Understanding Hurricanes

by blackspanielgallery

Hurricanes are heat engines, and the fuel is water. This is a simplified explanation of hurricanes that should be understandable by all.

Hurricanes are huge heat engines. Something has to start the system. Often this involves the Intertropical Convergence Zone, the area near the equator where the air from the two hemispheres collides and rises. This area acts like a front, and low pressure systems can form where the line of convergence buckles. The global air circulation has air moving towards the Intertropical Convergence Zone from the east, and angling in from the two hemispheres. If the Intertropical Convergence Zone is far enough away from the equator, and it does drift north during the northern hemisphere’s summer and south during the winter, the Earth’s rotation will cause the easterlies to change to a westerly direction, having air pass each other as it moves into the Intertropical Convergence Zone. The collision of the air from the two hemisphere causes the air to rise, and triggers severe thunderstorms.

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Coriolis Effect

The reason air deflects to the right in the northern hemisphere and the left in the southern hemisphere is the Coriolis effect.  The Earth rotates on its axis every day, and the air on the Earth’s surface must travel around the world with the spinning Earth.  Air moves faster the closer to the equator it is, so air moving south in the northern hemisphere moves into an area where the Earth literally outruns it, and air moving north literally outruns the Earth, hence the deflection.  This causes air to deflect as it approaches lower pressure, so low pressure have a counter-clockwise rotation in the northern hemisphere.  This same effect causes high pressure systems where air descends from aloft and spreads out to rotate clockwise.

Thunderstorm Triggers

Basically, a hurricane needs rising air.  The reduction of pressure invites other air to spiral in, and it too will rise.  The real fuel is water.  As moist air rises it cools and is subjected to lower pressures, which cause the air to have a reduced capacity of holding water vapor.  When water goes from the gaseous state to the liquid state it releases heat, which expands the rising air and makes it rise even higher, all the while condensing more water and further heating the air.  When the air gets high enough, freezing the liquid water further releases heat and aids in the convection.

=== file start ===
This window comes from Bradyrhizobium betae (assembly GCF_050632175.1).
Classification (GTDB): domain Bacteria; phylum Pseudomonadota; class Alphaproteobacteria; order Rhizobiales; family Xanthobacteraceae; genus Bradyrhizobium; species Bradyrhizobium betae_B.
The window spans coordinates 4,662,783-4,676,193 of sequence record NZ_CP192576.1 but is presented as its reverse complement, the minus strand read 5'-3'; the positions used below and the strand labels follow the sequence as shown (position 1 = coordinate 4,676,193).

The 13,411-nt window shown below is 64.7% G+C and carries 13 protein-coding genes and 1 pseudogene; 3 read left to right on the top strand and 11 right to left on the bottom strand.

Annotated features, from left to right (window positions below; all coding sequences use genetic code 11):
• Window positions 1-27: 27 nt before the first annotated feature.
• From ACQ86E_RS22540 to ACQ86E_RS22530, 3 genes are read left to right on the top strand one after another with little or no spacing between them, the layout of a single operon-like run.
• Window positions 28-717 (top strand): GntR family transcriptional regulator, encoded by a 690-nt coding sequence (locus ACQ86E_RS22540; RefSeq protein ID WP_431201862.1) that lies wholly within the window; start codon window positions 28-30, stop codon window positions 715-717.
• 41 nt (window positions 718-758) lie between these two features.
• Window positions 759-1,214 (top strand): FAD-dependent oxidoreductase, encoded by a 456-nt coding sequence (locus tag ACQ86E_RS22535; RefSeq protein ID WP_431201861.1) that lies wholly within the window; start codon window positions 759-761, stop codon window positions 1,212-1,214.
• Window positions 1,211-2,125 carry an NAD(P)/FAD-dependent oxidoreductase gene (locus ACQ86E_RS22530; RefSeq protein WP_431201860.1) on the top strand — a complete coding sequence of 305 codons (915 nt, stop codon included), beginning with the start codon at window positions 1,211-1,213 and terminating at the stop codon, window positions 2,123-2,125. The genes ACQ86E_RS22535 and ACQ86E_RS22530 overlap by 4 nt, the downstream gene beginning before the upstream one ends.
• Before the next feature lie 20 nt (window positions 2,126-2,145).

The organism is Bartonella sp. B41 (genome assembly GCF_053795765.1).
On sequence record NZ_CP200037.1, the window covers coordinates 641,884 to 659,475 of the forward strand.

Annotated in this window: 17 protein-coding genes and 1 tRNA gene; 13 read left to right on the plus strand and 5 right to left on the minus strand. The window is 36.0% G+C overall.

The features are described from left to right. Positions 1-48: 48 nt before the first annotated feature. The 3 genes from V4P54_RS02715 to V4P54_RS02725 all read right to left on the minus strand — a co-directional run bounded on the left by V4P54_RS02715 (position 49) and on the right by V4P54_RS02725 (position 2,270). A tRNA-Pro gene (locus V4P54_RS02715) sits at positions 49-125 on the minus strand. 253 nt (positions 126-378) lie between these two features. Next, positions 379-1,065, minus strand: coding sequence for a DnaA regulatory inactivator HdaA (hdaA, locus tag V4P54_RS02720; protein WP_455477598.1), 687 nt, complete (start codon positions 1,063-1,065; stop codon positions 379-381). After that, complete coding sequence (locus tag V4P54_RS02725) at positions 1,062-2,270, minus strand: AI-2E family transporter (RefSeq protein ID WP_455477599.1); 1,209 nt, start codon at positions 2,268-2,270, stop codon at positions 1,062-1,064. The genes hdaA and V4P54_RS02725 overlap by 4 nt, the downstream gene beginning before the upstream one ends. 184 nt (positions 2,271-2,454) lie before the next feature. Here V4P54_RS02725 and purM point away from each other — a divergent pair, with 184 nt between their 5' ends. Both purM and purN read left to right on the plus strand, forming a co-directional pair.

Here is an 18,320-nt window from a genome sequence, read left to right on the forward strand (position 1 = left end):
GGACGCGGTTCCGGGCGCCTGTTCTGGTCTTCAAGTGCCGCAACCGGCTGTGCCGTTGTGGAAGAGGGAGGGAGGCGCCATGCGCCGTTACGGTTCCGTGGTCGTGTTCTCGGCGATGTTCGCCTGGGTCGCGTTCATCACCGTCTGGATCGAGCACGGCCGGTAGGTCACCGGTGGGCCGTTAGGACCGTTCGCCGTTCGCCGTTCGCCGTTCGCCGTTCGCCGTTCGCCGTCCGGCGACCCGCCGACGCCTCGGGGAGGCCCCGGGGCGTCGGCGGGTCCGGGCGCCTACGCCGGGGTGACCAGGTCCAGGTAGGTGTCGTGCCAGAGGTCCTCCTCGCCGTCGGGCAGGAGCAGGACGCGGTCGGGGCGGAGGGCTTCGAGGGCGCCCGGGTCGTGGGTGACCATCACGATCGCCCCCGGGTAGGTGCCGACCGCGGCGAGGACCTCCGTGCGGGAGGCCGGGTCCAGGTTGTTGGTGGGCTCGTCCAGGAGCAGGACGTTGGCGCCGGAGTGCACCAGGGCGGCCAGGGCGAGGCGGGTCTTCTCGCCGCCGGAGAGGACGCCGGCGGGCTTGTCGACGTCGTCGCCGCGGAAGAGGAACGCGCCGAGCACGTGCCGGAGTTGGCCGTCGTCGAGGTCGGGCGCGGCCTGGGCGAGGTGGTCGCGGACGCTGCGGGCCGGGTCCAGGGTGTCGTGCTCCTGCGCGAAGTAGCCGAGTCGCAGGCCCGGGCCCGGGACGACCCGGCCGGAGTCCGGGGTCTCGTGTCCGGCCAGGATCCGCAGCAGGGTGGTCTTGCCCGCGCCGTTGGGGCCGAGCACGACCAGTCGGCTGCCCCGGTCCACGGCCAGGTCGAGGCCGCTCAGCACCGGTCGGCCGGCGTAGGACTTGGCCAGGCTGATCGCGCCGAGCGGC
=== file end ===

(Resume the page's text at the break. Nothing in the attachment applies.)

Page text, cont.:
The initial thunderstorms can be simply associated with an Intertropical Convergence Zone disturbance, or might be associated with an uplifting of air passing over an island.  The Sahara desert sandstorms put electrically charged sand high in the atmosphere, which attract water and can trigger a thunderstorm cluster.  Or, a warm area of ocean might have air passing over it rise, just like a hot parking lot can send air aloft.  This too can trigger a cluster of thunderstorms.  And, the Gulf Stream is a hotter than the surroundings water area.

The Role of Friction

If it were not for friction, the inflowing air would soon shut the system down, or the when coupled with the Coriolis effect the air would go in a circle with the system unable to grow to hurricane strength.  Friction slows the air, so the deflection is lessened, but the low pressure attracts air with the same force.  So, the air spirals in, and the system is able to grow.

The Path

To understand the path we must consider the global air flow.  Air at the equator rises, and after going to roughly thirty degrees latitude it sinks.  This causes high pressure to form roughly thirty degrees from the equator.  The air flows out from high pressure cells and moves clockwise.  The individual cells often look elliptical, so the storm can be steered along the high pressure cell, first eastward, then slowly tracking more northerly, and finally westerly, giving the appearance of a parabola.  The high pressure cells can split and merge.  Other steering is caused by fronts and anything else that influences air movement.